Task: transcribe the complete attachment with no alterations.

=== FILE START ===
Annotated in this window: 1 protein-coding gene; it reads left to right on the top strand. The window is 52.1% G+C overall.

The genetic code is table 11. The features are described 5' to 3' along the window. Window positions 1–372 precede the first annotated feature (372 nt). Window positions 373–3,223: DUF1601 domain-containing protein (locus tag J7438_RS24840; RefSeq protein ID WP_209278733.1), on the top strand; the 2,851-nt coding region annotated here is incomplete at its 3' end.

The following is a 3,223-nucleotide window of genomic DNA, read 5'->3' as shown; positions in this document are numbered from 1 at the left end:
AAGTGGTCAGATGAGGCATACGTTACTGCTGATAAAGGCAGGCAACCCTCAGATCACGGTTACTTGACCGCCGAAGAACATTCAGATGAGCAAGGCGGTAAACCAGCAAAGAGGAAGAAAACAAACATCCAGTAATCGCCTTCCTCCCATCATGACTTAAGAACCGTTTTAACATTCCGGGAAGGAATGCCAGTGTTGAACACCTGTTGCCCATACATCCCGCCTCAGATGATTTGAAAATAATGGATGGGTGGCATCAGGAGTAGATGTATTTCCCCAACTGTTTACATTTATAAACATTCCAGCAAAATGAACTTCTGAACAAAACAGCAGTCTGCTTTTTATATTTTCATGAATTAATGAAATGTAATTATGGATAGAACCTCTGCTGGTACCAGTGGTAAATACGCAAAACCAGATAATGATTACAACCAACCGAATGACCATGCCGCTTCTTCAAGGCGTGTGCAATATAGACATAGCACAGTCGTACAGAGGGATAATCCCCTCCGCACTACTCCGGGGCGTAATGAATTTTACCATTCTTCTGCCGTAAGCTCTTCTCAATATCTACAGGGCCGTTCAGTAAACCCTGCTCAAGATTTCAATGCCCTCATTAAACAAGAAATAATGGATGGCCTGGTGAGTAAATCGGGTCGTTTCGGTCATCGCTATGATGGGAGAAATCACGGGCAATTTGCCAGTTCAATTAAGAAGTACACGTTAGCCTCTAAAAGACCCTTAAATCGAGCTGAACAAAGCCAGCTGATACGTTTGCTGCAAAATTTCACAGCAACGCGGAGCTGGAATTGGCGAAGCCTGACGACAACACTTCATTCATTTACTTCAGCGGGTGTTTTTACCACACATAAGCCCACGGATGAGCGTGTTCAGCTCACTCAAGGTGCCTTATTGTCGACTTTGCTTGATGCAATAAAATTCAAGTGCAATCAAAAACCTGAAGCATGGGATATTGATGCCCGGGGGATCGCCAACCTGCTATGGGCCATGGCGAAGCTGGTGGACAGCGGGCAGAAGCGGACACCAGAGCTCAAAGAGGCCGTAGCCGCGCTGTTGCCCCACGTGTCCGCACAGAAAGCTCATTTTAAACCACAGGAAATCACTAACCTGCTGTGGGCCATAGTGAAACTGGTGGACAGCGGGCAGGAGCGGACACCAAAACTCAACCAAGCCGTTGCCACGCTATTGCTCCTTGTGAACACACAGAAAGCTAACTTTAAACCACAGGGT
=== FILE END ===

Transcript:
Annotated in this window: 1 protein-coding gene; it reads left to right on the top strand. The window is 52.1% G+C overall.

The genetic code is table 11. The features are described 5' to 3' along the window. Window positions 1–372 precede the first annotated feature (372 nt). Window positions 373–3,223: DUF1601 domain-containing protein (locus tag J7438_RS24840; RefSeq protein ID WP_209278733.1), on the top strand; the 2,851-nt coding region annotated here is incomplete at its 3' end.

The following is a 3,223-nucleotide window of genomic DNA, read 5'->3' as shown; positions in this document are numbered from 1 at the left end:
AAGTGGTCAGATGAGGCATACGTTACTGCTGATAAAGGCAGGCAACCCTCAGATCACGGTTACTTGACCGCCGAAGAACATTCAGATGAGCAAGGCGGTAAACCAGCAAAGAGGAAGAAAACAAACATCCAGTAATCGCCTTCCTCCCATCATGACTTAAGAACCGTTTTAACATTCCGGGAAGGAATGCCAGTGTTGAACACCTGTTGCCCATACATCCCGCCTCAGATGATTTGAAAATAATGGATGGGTGGCATCAGGAGTAGATGTATTTCCCCAACTGTTTACATTTATAAACATTCCAGCAAAATGAACTTCTGAACAAAACAGCAGTCTGCTTTTTATATTTTCATGAATTAATGAAATGTAATTATGGATAGAACCTCTGCTGGTACCAGTGGTAAATACGCAAAACCAGATAATGATTACAACCAACCGAATGACCATGCCGCTTCTTCAAGGCGTGTGCAATATAGACATAGCACAGTCGTACAGAGGGATAATCCCCTCCGCACTACTCCGGGGCGTAATGAATTTTACCATTCTTCTGCCGTAAGCTCTTCTCAATATCTACAGGGCCGTTCAGTAAACCCTGCTCAAGATTTCAATGCCCTCATTAAACAAGAAATAATGGATGGCCTGGTGAGTAAATCGGGTCGTTTCGGTCATCGCTATGATGGGAGAAATCACGGGCAATTTGCCAGTTCAATTAAGAAGTACACGTTAGCCTCTAAAAGACCCTTAAATCGAGCTGAACAAAGCCAGCTGATACGTTTGCTGCAAAATTTCACAGCAACGCGGAGCTGGAATTGGCGAAGCCTGACGACAACACTTCATTCATTTACTTCAGCGGGTGTTTTTACCACACATAAGCCCACGGATGAGCGTGTTCAGCTCACTCAAGGTGCCTTATTGTCGACTTTGCTTGATGCAATAAAATTCAAGTGCAATCAAAAACCTGAAGCATGGGATATTGATGCCCGGGGGATCGCCAACCTGCTATGGGCCATGGCGAAGCTGGTGGACAGCGGGCAGAAGCGGACACCAGAGCTCAAAGAGGCCGTAGCCGCGCTGTTGCCCCACGTGTCCGCACAGAAAGCTCATTTTAAACCACAGGAAATCACTAACCTGCTGTGGGCCATAGTGAAACTGGTGGACAGCGGGCAGGAGCGGACACCAAAACTCAACCAAGCCGTTGCCACGCTATTGCTCCTTGTGAACACACAGAAAGCTAACTTTAAACCACAGGGT